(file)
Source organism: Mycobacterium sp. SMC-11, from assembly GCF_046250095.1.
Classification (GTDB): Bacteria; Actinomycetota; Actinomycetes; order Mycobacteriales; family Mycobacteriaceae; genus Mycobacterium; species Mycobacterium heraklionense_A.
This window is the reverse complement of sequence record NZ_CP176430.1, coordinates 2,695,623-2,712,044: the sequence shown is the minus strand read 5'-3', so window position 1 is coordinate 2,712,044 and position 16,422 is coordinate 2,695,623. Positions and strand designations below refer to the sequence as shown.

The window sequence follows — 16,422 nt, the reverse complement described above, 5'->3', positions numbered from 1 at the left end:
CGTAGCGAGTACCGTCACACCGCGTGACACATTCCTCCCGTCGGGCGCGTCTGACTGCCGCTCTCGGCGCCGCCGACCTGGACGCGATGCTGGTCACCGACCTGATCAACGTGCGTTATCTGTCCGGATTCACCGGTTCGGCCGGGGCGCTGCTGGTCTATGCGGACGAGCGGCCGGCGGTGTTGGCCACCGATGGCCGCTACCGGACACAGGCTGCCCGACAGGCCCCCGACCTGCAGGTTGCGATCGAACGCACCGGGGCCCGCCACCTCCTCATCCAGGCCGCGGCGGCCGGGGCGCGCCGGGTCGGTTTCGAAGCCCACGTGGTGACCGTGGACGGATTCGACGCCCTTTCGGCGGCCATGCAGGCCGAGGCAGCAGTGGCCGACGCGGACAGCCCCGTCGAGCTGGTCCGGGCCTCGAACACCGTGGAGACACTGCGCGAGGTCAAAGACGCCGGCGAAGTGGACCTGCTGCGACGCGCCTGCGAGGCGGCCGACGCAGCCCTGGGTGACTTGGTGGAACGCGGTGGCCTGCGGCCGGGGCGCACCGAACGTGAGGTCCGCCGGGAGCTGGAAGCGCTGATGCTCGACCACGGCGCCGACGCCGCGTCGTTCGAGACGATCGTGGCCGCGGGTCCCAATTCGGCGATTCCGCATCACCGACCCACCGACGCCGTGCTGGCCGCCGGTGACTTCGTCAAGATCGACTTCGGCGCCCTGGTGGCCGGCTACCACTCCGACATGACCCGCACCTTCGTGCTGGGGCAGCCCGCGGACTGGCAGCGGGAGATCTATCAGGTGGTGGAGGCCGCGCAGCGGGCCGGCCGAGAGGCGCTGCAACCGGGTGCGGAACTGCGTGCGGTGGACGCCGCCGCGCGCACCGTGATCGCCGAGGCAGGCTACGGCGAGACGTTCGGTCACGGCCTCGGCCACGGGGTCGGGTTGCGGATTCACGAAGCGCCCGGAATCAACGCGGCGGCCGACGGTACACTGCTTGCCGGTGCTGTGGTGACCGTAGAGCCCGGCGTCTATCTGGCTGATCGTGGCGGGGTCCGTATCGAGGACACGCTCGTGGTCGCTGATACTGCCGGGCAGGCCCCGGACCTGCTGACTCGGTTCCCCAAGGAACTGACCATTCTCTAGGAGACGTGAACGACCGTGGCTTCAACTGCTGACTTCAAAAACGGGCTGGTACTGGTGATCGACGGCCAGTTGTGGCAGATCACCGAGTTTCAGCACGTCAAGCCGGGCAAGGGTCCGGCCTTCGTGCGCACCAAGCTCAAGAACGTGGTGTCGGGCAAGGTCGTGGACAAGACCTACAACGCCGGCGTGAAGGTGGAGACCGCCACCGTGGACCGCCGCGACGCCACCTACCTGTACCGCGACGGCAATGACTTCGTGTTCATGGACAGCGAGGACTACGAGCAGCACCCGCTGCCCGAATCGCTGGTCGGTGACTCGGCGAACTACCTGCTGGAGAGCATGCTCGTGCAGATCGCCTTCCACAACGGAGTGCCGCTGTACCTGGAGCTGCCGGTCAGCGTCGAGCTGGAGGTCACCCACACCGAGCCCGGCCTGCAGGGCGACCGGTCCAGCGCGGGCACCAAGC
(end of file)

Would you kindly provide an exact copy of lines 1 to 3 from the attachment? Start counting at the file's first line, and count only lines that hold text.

Source organism: Mycobacterium sp. SMC-11, from assembly GCF_046250095.1.
Classification (GTDB): Bacteria; Actinomycetota; Actinomycetes; order Mycobacteriales; family Mycobacteriaceae; genus Mycobacterium; species Mycobacterium heraklionense_A.
This window is the reverse complement of sequence record NZ_CP176430.1, coordinates 2,695,623-2,712,044: the sequence shown is the minus strand read 5'-3', so window position 1 is coordinate 2,712,044 and position 16,422 is coordinate 2,695,623. Positions and strand designations below refer to the sequence as shown.